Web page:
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Is AEI Going to Push a Carbon Tax?

Disturbing reports are reaching us of a hitherto-secret meeting at the American Enterprise Institute Wednesday afternoon looking at the feasibility of persuading Congressional Republicans to back a “revenue neutral” carbon tax. The thinking behind this is opaque, at best. Republicans defeated the president’s plan for a cap-and-tax policy on greenhouse gases, and the anger in response to Congress’s even consider raising the price of gas and electricity in an attempt to fine-tune the temperature in 80 years’ time was such that it contributed to the GOP landslide in 2010. Yet now Republican strategists and thinkers are considering drinking deep from this poisoned chalice. Even if AEI was just providing the venue, one has to ask: What are they thinking?!

The idea that a tax could be “revenue neutral” must be part of the appeal. As my colleague Myron Ebell points out, there are multiple problems with the idea of revenue neutrality. First, it never works. A new tax will quickly be raised. Second, the poorer people are, the higher the percentage of their income that is spent on energy. Poor people already don’t pay much or any income tax. So a consumption tax offset by, for example, cuts in the corporate-income tax rate will be highly regressive. Third, the only way a carbon tax will reduce fossil-fuel consumption is if it’s set quite high. And the only way a carbon tax will raise much revenue is if it’s set quite high. Thus they must be advocating European levels of taxation. Say $5 dollars a gallon of gasoline. Roughly $500 per ton of coal (which is currently selling for between $9 a ton for Powder River Basin coal to $65 a ton for Appalachian coal ).#more#

The agenda of this meeting, and its participants, complete with notes as to their affiliations, are as follows:

Price Carbon Campaign / Lame Duck Initiative: 

A Carbon Pollution Tax in Fiscal and Tax Reform

Meeting V, Wednesday, July 11, 2012 

American Enterprise Institute, 1150 17th Street, N.W.

12:45 – Lunch

1:30 – Background and orientation

1) Welcome from AEI (Kevin Hassett [Director of Economic Policy Studies, AEI])

2) Brief introductions from participants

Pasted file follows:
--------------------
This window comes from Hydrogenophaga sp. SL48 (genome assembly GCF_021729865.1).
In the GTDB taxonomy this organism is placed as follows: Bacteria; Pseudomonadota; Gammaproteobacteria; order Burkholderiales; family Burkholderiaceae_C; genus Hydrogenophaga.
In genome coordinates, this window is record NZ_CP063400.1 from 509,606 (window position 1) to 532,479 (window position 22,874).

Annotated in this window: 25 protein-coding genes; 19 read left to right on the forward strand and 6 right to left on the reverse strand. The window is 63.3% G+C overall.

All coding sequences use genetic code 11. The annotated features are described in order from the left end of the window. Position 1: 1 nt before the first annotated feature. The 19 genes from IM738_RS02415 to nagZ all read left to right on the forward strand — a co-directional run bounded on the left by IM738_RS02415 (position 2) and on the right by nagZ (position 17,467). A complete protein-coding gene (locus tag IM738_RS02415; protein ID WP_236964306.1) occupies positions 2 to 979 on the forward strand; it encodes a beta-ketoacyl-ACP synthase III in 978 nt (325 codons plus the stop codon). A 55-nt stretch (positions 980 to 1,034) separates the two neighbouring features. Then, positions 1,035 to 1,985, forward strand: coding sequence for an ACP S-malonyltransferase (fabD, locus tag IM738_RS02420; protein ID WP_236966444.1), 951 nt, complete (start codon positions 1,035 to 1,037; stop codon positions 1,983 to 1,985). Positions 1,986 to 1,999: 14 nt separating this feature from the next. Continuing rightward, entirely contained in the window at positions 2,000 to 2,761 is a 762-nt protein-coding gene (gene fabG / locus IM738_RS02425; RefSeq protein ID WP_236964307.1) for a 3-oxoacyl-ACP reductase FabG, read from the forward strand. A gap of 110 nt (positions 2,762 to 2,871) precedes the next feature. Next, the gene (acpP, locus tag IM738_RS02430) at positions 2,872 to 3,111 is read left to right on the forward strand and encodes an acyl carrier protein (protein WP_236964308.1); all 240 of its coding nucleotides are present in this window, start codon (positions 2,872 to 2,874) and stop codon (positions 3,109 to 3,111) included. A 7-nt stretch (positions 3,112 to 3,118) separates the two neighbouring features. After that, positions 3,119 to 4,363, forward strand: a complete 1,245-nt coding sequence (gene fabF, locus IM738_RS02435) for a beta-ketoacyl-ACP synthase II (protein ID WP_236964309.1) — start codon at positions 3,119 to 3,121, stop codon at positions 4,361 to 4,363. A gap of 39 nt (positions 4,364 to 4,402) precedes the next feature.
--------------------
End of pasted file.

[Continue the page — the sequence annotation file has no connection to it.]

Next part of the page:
3) Overview of agenda and facilitation format (Alden Meyer [D.C. Office Director and Director of strategy and policy, Union of Concerned Scientist; long-time leading environmentalist who previously served as executive director of the League of Conservation Voters and Environmental Action])

4) Background and context for meeting (Tom Stokes [Head of the Climate Crisis Coalition Coordinator Pricing Carbon Campaign])

Session I: Update on posture of key constituencies


1:45 – Congressional Republicans, Romney and Business Leaders

              Detoxifying climate policy for conservatives.

              Discussants: Kevin Hassett [Director of Economic Policy Studies, AEI], Dave Jenkins [Vice President of Government and Political Affairs at Conserv America, formerly known as Republicans for Environmental Protection], Eli Lehrer [President of the R Street Institute and Research Fellow at the Independent Institute; former Senior Fellow at the Competitive Enterprise Institute and Vice President at the Heartland Institute; and former staffer to Senate Republican Leader Bill Frist], Bill Newman [Legislative Consultant to Clean Air, Cool Planet]

2:15 – Progressive/Social justice groups

                Discussants: Danielle Deane [Director of Energy and Environment Program, Joint Center for Political and Economic Studies], Tyson Slocum [Director of Energy Program, Public Citizen], Chad Stone [Chief Economist, Center on Budget and Policy Priorities]

2:45 – Economists and deficit hawks

                Discussants: Autumn Hannah [Senior Program Director, Taxpayers for Common Sense], Aparna Mathur [resident scholar, AEI], Diane Lim Rogers [chief economist, Concord Coalition], Rob Shapiro [ex- U.S. Under Secretary of Commerce for Economic Affairs under President Bill Clinton; currently Chairman of Sonecon and Senior Fellow at the Georgetown University School of Business; also advisor to the International Monetary Fund and chairman of the U.S. Climate Task Force]


3:15 – Break

Session II: Framing and selling a carbon pollution tax


3:30 – Initial thoughts on a post-election public opinion and education campaign 

                Discussant: Kevin Curtis [Program Director of Al Gore’s Climate Reality Project; Board of Directors, Climate Action Network]

4:00 – Building bipartisan support and navigating Ways & Means

                Discussant: Tom Downey [prominent DC lobbyist; former Member of Congress—D-NY—1975-1993; married Carol Browner in 2007]

4:30 – Honing the case for a carbon pollution tax

               Ian Parry [Technical Assistance Advisor in the IMF’s Fiscal Affairs Department]: IMF book on carbon tax in fiscal context

               Rob Williams [Senior Fellow and Director, Academic Programs, Resources for the Future]: RFF FAQ

               Adele Morris [Policy Director for the Climate and Energy Economics Project, Brookings Institution]: November 13th AEI/Brooking/IMF event & July 12th RFF discussion 


5:00 – Next steps and Wrap-up 

5:15 – 6:00: Gather for informal conversation and light refreshments


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